responsabilité des choses que l'on a sous sa garde n f


BOB DE DENUS
Local time: 06:34
Works in field
Native speaker of: Native in EnglishEnglish, Native in FrenchFrench
PRO pts in category: 4

Peer comments on this answer (and responses from the answerer)
neutral  NatalieD: If you have something "sous sa garde" (in your custody), it does not necessarily mean you're the owner.
2 hrs

neutral  lenkl: Liability as owner is at once broader and more restrictive. For instance, you can own something that is in the care of someone else, who would then be the liable party under that particular statute
7 hrs
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21 mins   confidence: Answerer confidence 3/5Answerer confidence 3/5 peer agreement (net): +1
res ipsa loquitur


Explanation:
Literally, "the thing speaks for itself". Definition in the Oxford Dictionary of Law: If an accident has occurred of a kind that usually only happens if someone has been negligent, and the state of affairs that produced the accident was under the control of the defendant, it may be presumed in the absence of evidence that the accident was caused by the defendant's negligence". I think this may be the phrase you're looking for.

xxxACOZ
Australia
Local time: 06:04
Specializes in field
Native speaker of: English
PRO pts in category: 106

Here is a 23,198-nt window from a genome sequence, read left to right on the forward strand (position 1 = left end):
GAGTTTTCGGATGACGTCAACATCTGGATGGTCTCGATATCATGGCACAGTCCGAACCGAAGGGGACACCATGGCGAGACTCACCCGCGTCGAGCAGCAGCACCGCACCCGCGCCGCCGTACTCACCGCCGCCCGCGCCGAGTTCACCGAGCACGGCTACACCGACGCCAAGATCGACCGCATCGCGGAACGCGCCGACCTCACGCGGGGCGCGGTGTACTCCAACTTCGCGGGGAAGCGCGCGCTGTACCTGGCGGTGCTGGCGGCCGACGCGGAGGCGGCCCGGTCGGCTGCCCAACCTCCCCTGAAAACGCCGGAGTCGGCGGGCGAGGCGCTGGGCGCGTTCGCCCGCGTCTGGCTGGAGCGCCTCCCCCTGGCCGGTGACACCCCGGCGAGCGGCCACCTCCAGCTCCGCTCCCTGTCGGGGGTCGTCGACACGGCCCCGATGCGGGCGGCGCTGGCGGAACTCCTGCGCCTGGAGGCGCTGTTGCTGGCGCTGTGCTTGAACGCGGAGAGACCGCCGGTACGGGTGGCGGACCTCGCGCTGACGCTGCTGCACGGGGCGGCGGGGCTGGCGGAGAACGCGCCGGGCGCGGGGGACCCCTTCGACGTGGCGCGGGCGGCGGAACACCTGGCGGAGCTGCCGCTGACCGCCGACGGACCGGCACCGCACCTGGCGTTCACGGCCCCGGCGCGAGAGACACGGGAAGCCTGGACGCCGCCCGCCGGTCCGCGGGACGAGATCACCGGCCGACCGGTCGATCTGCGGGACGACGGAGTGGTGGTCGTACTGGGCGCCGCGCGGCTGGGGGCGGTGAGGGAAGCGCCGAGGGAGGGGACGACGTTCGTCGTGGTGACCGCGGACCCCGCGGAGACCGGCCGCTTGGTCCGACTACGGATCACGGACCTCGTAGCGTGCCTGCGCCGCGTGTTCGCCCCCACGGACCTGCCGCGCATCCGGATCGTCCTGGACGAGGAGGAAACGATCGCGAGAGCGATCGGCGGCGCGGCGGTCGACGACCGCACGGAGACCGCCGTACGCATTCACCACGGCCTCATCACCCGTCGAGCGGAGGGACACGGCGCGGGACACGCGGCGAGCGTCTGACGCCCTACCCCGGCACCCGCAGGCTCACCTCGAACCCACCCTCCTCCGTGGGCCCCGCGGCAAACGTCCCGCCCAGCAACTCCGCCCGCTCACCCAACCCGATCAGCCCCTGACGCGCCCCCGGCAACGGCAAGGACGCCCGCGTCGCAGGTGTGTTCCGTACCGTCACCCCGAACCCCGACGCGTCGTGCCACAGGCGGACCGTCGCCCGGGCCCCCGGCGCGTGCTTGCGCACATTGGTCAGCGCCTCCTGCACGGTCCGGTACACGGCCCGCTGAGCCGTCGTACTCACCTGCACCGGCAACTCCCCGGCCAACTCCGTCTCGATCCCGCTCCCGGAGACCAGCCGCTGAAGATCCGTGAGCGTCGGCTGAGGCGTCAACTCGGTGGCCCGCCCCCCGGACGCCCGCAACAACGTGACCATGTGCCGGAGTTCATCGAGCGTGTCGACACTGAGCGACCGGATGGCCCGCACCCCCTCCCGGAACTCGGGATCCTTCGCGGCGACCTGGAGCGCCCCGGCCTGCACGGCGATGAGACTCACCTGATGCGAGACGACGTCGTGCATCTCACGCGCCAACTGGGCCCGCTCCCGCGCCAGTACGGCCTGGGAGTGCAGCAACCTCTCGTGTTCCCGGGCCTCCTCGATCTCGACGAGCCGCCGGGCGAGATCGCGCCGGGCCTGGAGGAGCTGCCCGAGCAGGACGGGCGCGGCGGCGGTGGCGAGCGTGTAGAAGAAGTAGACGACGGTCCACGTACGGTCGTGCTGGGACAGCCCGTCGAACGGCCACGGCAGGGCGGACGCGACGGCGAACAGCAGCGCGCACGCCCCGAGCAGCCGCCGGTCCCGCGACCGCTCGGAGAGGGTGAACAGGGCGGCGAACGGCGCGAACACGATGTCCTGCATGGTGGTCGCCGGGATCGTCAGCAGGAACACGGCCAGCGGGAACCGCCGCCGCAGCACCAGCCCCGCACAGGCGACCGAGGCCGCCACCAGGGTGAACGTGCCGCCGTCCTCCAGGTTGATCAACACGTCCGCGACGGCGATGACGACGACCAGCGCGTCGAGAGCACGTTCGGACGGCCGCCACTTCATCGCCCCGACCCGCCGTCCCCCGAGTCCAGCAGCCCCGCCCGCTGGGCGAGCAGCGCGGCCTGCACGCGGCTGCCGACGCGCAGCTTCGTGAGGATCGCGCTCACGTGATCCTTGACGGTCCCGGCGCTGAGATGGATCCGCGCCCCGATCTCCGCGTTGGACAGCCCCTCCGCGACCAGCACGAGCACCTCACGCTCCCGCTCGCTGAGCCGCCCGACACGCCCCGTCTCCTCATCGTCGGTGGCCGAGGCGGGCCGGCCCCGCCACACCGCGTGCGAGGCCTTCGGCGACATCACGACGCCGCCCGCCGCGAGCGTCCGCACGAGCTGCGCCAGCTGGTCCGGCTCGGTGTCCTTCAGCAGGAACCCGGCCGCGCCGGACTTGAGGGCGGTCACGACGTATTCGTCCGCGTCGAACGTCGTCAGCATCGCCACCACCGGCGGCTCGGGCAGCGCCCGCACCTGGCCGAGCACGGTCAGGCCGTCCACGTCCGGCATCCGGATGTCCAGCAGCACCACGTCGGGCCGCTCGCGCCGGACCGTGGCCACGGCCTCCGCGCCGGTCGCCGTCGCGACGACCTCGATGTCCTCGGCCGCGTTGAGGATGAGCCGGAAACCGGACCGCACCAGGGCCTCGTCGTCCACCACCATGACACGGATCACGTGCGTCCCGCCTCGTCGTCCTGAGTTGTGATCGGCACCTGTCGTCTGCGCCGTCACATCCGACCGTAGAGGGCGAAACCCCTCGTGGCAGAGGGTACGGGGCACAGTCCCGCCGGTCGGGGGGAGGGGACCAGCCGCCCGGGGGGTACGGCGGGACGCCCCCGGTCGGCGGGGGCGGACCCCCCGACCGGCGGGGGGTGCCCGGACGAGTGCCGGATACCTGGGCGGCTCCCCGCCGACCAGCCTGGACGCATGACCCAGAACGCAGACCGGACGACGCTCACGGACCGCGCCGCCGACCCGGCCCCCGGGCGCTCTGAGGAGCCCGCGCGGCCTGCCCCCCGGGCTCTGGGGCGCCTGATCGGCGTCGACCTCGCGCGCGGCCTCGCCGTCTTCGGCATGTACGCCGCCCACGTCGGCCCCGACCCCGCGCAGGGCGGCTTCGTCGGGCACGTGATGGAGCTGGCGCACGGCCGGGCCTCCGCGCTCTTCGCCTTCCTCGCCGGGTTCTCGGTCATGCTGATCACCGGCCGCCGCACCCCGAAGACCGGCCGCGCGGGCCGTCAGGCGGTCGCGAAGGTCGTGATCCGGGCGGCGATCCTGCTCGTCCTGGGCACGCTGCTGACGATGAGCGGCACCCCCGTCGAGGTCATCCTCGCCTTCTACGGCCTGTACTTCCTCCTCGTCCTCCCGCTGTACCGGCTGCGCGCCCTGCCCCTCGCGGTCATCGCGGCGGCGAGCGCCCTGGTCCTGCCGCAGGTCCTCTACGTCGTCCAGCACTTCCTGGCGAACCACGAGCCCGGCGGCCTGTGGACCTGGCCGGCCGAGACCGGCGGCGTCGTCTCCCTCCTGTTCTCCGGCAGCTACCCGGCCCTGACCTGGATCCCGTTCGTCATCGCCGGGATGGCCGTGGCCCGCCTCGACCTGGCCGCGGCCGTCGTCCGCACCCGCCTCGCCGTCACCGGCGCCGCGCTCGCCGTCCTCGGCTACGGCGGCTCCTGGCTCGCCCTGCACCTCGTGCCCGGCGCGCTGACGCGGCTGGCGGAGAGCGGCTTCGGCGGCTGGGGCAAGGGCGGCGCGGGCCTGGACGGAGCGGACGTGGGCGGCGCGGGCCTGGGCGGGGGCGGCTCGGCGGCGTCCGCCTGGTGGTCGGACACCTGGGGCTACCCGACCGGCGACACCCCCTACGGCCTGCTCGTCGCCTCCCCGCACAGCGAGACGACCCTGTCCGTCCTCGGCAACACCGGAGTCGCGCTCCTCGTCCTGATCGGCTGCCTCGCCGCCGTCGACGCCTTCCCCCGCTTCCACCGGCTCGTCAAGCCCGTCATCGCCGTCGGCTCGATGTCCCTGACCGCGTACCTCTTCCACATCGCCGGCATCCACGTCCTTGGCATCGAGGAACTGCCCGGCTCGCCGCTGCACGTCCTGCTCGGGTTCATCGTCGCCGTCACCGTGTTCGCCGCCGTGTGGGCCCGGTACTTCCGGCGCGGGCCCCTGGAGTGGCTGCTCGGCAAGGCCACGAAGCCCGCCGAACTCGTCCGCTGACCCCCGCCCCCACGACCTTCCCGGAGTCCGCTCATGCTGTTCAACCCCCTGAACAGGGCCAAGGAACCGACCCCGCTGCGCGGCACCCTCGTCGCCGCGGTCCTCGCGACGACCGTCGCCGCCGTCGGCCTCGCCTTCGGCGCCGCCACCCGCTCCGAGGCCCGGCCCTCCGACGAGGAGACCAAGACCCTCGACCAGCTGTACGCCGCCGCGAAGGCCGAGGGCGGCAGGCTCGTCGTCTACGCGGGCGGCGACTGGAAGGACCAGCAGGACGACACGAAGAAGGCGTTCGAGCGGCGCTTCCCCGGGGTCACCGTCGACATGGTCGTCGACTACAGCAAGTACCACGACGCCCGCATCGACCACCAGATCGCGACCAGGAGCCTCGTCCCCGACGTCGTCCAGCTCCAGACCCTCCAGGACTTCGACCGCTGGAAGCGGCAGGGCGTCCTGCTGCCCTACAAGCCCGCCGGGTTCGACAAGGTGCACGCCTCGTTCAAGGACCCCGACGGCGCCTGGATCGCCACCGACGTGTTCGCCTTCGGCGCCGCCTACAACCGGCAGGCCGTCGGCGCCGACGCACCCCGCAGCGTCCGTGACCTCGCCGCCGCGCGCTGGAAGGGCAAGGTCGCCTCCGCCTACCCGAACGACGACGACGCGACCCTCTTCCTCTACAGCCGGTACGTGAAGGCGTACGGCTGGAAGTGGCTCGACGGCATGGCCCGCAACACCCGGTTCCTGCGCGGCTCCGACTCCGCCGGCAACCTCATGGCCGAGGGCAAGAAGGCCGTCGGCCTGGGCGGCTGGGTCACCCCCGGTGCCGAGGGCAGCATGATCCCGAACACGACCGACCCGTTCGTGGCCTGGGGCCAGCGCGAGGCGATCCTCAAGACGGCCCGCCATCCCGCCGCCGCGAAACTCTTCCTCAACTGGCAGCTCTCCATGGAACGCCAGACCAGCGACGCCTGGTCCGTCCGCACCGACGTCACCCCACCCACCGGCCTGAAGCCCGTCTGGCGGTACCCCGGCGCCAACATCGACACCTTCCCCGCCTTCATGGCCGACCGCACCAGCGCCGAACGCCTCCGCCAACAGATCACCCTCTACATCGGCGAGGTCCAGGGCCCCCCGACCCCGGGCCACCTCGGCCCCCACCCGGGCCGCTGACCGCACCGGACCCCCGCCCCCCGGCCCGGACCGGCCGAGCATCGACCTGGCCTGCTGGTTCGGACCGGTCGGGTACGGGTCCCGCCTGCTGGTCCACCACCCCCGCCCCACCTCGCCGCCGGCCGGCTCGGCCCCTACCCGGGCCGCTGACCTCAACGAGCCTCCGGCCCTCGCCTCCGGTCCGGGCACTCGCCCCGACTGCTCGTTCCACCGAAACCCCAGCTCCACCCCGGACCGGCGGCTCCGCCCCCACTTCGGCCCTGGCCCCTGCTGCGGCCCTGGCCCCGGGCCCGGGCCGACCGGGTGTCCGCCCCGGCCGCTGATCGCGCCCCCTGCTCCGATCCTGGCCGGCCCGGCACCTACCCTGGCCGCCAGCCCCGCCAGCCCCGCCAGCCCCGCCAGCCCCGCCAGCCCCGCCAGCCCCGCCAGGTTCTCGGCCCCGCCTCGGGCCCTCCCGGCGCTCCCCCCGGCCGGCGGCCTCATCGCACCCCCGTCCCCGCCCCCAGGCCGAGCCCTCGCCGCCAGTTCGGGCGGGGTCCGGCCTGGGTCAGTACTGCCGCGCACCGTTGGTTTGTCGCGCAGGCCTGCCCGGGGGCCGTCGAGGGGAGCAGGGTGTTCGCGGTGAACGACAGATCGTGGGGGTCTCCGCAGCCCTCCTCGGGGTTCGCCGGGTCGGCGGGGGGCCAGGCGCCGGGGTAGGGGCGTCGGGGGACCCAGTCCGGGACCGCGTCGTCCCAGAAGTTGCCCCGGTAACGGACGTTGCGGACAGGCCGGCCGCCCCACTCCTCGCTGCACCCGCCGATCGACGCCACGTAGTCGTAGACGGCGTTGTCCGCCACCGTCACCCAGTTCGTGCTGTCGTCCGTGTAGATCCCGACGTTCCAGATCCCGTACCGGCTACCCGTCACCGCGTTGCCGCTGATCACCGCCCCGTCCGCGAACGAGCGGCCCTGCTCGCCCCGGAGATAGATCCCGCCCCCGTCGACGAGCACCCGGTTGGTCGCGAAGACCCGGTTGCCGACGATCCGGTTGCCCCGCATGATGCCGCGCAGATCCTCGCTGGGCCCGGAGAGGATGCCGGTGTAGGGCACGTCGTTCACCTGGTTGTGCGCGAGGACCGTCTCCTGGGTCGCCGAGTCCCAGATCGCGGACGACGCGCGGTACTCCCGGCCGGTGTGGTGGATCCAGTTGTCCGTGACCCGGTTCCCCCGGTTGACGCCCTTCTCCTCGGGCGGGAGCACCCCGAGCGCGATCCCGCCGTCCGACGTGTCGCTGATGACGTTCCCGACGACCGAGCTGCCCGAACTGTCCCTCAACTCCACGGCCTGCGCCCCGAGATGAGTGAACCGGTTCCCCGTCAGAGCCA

Peer comments on this answer (and responses from the answerer)
agree  xxxKirstyMacC: A clever inference, though res ipsa is a rule of evidence and not a head of liability in the Eng. law of tort. It reverses the 'burden of proof' on to French Rail as defendant who would have to prove - in Fr law ? - it's been NON-negligent.
10 hrs
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22 mins   confidence: Answerer confidence 4/5Answerer confidence 4/5
occupier's liability


Explanation:
i.e. statutory and in the law of tort for dangerous premises and trespassers etc.

The UK Occupier's Liability Acts 1957 and 1984 deal with the common duty of care owed to visitors and trespassers e.g. Brit. Railways Board v. Herrington (1972).

FHS Bridge's FR>EN Law Glossary comes up with the puzzling trans: 'liability for damage (injury?) caused by things in one's charge' - which would suggest product liability - rather than other unpleasant things that may come raining down on a rail passenger -> see
the weblink law report: '... Pigeon droppings — Feral pigeons roosting under railway bridge — Pigeon ... OCCUPIER'S LIABILITY, Trespasser — Hidden hazard — Adult trespasser diving into ...'




    Reference: http://www.lawreports.co.uk/ca-civnewN-Q.htm
xxxKirstyMacC
Local time: 21:34
Native speaker of: Native in EnglishEnglish
PRO pts in category: 213

Peer comments on this answer (and responses from the answerer)
neutral  lenkl: The statute's language is unambiguous. The question of whether the claimant has a case under it is another matter. Did the door malfunction? Let the court decide.
9 hrs
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7 hrs   confidence: Answerer confidence 4/5Answerer confidence 4/5 peer agreement (net): +1
responsabilité du fait des choses
liability for damage caused by things in one's care


Explanation: